Crafting a Meaningful College List

My college list was as follows:
1. Harvard (pre-med)
2. Stanford (pre-med)
3. Brown (BS/MD)
4. Case Western (BS/MD).

Pretty pretentious, right? Well, let me explain.

Brought up in an Indian household, I chased high-ranking schools, thinking I would be noticed and congratulated by my parents, friends, and even my friends’ parents. I thought that by applying to top colleges nationally, I would make these people proud.

The journey was not going to be easy. I attended, arguably, the most competitive high school in California, so anything short of stellar was unacceptable. To make matters worse, all my medically-oriented family friends got accepted into top schools, and their parents were telling my parents about what their child had accomplished.

Pressured, I applied to prestigious medical programs (BS/MD), while also sprinkling in some big shot pre-med schools. “What could be better than early acceptance into a competitive medical school?” I naively thought, ignorant of what I was getting myself into.

I had no idea which colleges to apply to, so I decided to do what any sane teenager would do. I searched up rankings on websites like CollegeVine and US News, compiled the schools that offered BS/MD according to rank and applied to the top ones.

The application process was very tedious, filled with essay questions and additional letters of recommendation—torture for a senior in high school, so I applied to only ten BS/MDs and four pre-med programs.

After arduously finalizing 25 essays, I was rejected from thirteen schools and accepted into one–one near the bottom of my list. When I opened the email, it didn’t register–some school that I will be forced to go to, one I barely knew anything about. Honestly, I didn’t know why SLU was on my list other than its ranking and the fact that my family friend applied there years earlier.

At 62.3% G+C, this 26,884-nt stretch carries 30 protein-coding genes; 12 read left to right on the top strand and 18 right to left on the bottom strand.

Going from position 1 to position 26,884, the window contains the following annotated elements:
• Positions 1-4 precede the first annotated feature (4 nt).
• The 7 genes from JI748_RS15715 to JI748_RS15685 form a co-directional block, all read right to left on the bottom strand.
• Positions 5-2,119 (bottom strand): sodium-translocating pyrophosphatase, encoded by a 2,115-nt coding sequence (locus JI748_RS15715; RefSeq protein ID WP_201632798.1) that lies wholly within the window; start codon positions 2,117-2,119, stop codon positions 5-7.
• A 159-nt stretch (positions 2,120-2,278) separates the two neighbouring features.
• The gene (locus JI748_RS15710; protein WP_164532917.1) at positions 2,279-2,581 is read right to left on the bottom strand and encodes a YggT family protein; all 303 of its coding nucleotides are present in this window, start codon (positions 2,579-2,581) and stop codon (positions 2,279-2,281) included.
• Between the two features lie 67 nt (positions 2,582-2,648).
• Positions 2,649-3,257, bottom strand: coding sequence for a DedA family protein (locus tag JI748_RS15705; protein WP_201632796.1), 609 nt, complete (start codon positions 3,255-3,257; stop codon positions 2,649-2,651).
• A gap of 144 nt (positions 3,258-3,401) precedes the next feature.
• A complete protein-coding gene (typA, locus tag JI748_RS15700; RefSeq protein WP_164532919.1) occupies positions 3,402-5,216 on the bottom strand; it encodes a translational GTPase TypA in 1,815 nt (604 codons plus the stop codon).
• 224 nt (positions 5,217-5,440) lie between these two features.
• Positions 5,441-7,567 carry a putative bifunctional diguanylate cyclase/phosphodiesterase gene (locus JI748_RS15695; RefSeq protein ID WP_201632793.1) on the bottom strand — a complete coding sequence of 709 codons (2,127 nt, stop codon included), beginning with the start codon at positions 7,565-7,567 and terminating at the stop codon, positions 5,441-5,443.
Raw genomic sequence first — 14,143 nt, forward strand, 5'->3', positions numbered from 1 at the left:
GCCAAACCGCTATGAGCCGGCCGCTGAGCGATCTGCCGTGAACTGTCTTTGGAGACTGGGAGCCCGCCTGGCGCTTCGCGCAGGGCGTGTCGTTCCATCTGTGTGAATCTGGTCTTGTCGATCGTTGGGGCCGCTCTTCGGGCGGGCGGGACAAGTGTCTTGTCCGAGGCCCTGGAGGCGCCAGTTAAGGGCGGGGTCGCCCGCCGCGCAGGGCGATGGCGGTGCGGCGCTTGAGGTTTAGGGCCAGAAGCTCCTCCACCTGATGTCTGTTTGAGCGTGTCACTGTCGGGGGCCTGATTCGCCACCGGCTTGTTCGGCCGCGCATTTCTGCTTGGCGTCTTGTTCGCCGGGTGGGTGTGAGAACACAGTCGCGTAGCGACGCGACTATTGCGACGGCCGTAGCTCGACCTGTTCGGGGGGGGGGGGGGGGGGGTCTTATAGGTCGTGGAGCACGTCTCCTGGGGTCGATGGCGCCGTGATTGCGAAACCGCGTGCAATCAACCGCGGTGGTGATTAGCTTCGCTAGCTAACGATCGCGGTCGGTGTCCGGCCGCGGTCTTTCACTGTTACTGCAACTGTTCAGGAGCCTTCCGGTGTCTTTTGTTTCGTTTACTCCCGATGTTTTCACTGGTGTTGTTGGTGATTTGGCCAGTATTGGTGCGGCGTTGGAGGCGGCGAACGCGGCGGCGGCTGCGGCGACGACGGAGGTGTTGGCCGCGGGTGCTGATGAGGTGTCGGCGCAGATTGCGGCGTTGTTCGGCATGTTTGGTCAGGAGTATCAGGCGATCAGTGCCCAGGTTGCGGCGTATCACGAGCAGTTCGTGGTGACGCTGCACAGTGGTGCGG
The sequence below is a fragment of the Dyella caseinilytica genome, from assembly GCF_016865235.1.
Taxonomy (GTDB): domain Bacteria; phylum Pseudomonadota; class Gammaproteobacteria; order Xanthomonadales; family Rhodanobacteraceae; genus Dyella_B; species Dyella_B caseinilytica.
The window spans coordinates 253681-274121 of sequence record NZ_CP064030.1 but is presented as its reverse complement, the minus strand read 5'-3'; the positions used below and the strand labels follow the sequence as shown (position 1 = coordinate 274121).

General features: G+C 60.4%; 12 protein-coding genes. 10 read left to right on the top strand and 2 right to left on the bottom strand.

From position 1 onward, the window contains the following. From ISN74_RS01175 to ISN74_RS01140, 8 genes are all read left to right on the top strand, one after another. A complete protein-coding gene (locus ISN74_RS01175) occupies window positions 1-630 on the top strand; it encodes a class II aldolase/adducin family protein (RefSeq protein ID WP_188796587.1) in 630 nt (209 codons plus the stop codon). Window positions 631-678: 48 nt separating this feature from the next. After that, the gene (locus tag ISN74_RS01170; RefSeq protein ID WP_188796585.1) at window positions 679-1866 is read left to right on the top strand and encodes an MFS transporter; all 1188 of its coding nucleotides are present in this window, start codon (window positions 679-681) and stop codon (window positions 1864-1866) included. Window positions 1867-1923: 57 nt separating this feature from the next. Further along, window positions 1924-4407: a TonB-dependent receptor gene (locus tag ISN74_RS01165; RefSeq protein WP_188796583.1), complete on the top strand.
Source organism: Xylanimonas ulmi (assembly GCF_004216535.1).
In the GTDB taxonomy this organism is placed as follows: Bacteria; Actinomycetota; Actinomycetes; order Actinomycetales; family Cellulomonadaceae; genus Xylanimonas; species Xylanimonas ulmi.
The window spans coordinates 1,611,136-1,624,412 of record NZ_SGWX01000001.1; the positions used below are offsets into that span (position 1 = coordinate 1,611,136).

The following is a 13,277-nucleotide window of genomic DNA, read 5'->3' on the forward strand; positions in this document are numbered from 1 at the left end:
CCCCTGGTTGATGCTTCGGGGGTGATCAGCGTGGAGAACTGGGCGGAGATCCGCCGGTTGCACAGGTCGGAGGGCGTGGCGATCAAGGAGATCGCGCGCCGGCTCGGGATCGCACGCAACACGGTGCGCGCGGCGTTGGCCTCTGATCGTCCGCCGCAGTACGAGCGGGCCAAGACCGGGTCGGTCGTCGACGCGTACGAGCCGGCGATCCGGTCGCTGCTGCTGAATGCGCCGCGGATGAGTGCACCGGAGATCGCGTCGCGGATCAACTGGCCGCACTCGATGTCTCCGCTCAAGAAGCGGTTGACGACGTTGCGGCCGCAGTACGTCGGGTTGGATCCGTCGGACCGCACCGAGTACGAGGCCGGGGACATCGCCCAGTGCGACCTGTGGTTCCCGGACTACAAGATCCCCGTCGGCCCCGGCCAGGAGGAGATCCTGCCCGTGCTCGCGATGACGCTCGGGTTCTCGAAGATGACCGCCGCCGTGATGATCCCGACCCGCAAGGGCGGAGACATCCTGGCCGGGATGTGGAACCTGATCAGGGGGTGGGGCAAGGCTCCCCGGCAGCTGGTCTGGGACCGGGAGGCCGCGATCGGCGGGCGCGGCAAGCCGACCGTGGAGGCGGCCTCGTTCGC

Staring blankly at the acceptance, I remembered my college counselor’s opinion on a Zoom call one afternoon. “This list is filled with reach schools. Are you sure you did the research? The blatant truth is you will be spending the next four years of your life–at least–at one of them,” he said through my computer screen.

I gave a witless yes.

Perhaps the lesson here is to avoid basing decisions on superficial words like “ranking.” Such words add an unnecessary burden. I could have had a completely different application experience without that word buzzing around in my head.

Moreover, looking at the bigger picture, the stereotype rings true: the Asian-American community has an immense emphasis on college, especially where you are studying. It creates an absurd hierarchy that originated with our parents and is now trickling down to us. But let’s be honest, that’s not what true education is. True education does not depend on where you go. True education comes with the passion to learn.

Although this is self-evident, I know I had to hear it back then, so I will say it now: getting rejected from a prestigious school does not mean you are stupid. It does not mean that you are not good enough. It may just mean that college is not the right fit for you. So, throw away those thoughts and have confidence in yourself—that’s what is most important.

With that, I encourage you to put aside prestige, focus on your goals and compile a list of schools that would best help accomplish them. Do I like the community here? Are there interesting opportunities/programs here? These are the questions that should be asked when deciding which schools to apply to. Also, if the school’s prestige does play a part in your goal, that’s perfectly fine. But it should never be the clincher.

After some careful thought, my college list now would hold more meaning, more of my personality. Places that genuinely excite me, like SLU, University of Rochester and Penn State, would be at the top. What would be at the bottom, you ask?

One word. Harvard.